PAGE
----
Fraser Institute releases annual school rankingsSunday, March 02, 2014 by: Kate Adams
TORONTO - The top 10 fastest-improving secondary schools in Ontario boast a mix of geographic, student and family characteristics, finds the Fraser Institute’s annual school rankings.
The Report Card on Ontario’s Secondary Schools 2014 ranks 740 public, Catholic (and a handful of private) secondary schools based on seven academic indicators using data from the annual provincewide tests of literacy and math managed by Ontario’s Education Quality and Accountability Office (EQAO).
Three of the top 10 fastest-improving schools are in Toronto, including St. Patrick Catholic, which rose from an overall rating of 3.7 out of 10 in 2009 to 6.2 in 2013, despite an average parental income of $43,200—the lowest among the top 10 fastest-improving schools.
Additionally, 25.4 per cent of its students have a special need and 41.3 per cent are enrolled in ESL programs.
“A school like St. Patrick counters all the preconceptions about student performance. It has a relatively low parental income, and a relatively high percentage of ESL and special needs students. Yet it’s one of the fastest-improving schools in the Report Card and its overall rating now exceeds the all-schools average,” said Peter Cowley, Fraser Institute director of school performance studies.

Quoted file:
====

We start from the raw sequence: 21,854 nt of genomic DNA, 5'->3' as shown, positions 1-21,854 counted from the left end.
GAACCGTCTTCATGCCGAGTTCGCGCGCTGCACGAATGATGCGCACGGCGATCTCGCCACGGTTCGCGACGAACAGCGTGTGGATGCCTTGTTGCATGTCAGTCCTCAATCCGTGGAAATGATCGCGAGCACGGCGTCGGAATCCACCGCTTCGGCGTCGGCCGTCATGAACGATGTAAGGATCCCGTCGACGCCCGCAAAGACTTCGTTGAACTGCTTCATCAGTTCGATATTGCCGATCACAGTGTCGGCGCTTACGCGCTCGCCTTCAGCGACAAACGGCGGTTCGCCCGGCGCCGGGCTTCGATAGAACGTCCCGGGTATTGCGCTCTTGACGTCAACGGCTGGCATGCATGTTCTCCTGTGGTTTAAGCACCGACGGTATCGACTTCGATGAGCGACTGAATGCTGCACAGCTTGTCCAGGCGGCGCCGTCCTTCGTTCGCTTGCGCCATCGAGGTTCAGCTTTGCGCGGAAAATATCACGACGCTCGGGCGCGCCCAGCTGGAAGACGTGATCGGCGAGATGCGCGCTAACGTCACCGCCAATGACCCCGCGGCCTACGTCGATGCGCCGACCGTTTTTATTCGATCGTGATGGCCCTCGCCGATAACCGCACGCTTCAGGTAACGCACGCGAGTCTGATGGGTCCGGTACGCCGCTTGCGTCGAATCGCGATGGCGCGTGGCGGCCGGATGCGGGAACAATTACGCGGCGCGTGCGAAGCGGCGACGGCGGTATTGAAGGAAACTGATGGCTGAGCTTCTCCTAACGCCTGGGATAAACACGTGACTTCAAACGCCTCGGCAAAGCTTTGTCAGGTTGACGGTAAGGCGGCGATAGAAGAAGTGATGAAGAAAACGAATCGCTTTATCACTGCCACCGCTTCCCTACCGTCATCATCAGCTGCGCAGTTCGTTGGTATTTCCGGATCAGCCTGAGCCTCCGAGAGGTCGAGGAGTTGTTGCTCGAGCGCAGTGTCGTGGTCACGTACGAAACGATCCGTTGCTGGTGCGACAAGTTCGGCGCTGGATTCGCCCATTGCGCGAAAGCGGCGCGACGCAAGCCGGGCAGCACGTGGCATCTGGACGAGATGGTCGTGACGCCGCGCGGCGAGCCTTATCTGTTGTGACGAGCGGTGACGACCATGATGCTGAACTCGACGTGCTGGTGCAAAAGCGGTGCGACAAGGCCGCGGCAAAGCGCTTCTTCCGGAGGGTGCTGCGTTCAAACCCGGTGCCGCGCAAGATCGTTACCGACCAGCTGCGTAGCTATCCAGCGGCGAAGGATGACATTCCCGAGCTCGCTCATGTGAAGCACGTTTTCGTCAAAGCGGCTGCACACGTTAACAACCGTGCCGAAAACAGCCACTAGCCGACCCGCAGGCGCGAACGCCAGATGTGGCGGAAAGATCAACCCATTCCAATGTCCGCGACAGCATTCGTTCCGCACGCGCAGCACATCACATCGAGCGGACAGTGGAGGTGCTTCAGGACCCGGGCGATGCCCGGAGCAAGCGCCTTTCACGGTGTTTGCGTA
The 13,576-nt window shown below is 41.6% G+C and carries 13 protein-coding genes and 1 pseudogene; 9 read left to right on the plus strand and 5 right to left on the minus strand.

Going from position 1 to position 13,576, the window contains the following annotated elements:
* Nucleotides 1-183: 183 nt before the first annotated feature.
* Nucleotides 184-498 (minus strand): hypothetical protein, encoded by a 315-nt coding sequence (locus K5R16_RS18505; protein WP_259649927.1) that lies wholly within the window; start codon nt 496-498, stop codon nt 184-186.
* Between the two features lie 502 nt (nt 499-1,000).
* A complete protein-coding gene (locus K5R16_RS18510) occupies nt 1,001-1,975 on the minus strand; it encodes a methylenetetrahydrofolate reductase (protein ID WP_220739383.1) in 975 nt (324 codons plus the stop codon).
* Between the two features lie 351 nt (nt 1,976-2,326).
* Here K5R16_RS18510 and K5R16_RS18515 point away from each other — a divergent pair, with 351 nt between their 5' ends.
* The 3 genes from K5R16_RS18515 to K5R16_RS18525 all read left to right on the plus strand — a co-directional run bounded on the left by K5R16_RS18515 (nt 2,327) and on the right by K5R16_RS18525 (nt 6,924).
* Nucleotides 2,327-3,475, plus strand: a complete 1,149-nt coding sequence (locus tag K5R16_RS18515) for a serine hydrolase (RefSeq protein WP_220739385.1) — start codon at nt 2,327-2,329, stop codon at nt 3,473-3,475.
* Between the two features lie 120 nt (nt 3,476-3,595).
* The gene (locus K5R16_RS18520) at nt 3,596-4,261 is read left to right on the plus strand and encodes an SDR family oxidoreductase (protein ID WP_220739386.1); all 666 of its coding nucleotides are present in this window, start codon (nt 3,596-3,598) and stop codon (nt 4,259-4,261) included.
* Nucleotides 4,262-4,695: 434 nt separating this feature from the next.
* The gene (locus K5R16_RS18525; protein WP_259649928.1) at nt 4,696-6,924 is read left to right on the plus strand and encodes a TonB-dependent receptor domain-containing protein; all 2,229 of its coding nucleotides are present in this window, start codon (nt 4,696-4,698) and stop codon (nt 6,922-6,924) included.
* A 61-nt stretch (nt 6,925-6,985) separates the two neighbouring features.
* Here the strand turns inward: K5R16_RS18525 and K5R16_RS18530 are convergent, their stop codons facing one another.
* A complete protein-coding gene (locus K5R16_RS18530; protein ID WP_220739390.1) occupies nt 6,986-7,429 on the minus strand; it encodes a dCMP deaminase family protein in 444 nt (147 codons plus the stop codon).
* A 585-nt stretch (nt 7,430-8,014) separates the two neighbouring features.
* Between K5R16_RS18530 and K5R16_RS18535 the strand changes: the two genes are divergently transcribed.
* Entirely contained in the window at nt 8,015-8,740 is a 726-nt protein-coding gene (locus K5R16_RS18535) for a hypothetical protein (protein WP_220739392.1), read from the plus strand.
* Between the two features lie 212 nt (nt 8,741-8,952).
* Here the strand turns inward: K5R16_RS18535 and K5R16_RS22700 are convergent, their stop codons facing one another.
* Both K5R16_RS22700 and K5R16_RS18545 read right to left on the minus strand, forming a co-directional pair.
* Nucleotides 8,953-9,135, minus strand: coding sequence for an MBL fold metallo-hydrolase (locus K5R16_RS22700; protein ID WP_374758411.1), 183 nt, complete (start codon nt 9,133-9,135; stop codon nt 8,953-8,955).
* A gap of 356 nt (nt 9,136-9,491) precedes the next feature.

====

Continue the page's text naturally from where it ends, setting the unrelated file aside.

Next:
The other top 10 fastest-improving schools are Saint-François-Xavier (French/Catholic in Sarnia), Le Sommet (French/public in Hawkesbury), St. Mary’s (English/Catholic in Toronto), La Salle (English/public in Kingston), Bloor (English/public in Toronto), Monseigneur-Bruyère (French/Catholic in London), Nouvelle-Alliance (French/Catholic in Barrie), L'Héritage (French/public in Cornwall) and Gabriel-Dumont (French/public in London).
More broadly, of the 740 ranked schools in this year’s Report Card, 69 schools improved their overall rating from the previous year.
When parents visit compareschoolrankings.org, not only can they compare their school’s academic performance with other schools across Ontario, but they can also measure its performance over the past five years, noting areas of improvement and decline.
“Our website provides parents and educators with objective information about school performance—information that’s hard to find anywhere else, which makes it the go-to source for measuring academic performance and an invaluable resource for parents who are interested in their child’s education,” Cowley said.
For the complete results on all ranked schools, visit www.compareschoolrankings.org.